A State in tatters, violent communists and a money laundering mogul

Apparently, Silvio Berlusconi died, and that’s quite surprising. Most of us who have grown up with his television stations and saw on our family’s screens his rise to power assumed he was immortal. If Berlusconi wanted to freeze his body in a cryogenic freezer and restore his cells with life-rejuvenating plasma from the river Po, he probably could. Instead, he bought a football club.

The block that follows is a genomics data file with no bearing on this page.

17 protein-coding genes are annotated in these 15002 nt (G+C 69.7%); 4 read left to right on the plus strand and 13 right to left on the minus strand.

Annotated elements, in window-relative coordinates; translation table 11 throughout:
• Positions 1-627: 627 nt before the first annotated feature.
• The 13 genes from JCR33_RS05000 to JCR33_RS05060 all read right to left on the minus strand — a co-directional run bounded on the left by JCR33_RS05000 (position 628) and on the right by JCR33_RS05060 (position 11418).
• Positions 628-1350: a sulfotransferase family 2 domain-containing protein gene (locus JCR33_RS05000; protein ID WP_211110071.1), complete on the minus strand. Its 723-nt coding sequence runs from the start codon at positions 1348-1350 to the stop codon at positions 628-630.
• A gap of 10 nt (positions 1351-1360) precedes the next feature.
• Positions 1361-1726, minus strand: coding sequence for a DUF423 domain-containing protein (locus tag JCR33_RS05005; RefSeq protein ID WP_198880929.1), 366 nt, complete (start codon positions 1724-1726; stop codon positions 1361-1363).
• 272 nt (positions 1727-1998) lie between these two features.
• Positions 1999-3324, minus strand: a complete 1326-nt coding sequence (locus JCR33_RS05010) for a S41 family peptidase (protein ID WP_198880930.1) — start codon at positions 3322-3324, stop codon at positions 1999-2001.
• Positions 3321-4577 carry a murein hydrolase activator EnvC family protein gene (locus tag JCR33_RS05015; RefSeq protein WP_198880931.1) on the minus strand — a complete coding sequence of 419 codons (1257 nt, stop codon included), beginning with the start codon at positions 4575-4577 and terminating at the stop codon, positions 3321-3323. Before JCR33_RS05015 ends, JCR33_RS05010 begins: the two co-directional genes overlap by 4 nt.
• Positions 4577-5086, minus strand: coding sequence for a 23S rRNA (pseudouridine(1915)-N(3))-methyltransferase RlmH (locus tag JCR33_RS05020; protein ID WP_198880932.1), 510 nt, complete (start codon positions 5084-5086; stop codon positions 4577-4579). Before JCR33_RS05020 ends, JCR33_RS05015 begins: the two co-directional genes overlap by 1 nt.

There is nothing to celebrate about Silvio Berlusconi’s political legacy, and probably there is little to celebrate about his entrepreneurial history too. The thing is that his empire was built with other people’s money. Well, it depends on how you see it. I’m not going to crack my brain entering into a very long list of historical details about his rise as a construction mogul, but his story has been well told by many journalists like Marco Travaglio. Silvio Berlusconi made his money as a money laundering fixer for big financiers and the mafia who wanted to wash money or pull their capital out of Italy undetected. Abetted by his father’s contacts and knowledge, who was also a banker, Silvio Berlusconi mastered the art of money laundering and built a business on this skill, eventually enabling him to have access to capital that built his construction and media empire. Berlusconi’s money laundering activities were so extensive that ended up being investigated by various prosecutors and this prompted him to begin a political career. He admitted this himself in an early interview with the legendary journalist Enzo Biagi, and spent his life in politics fighting prosecutors and judges.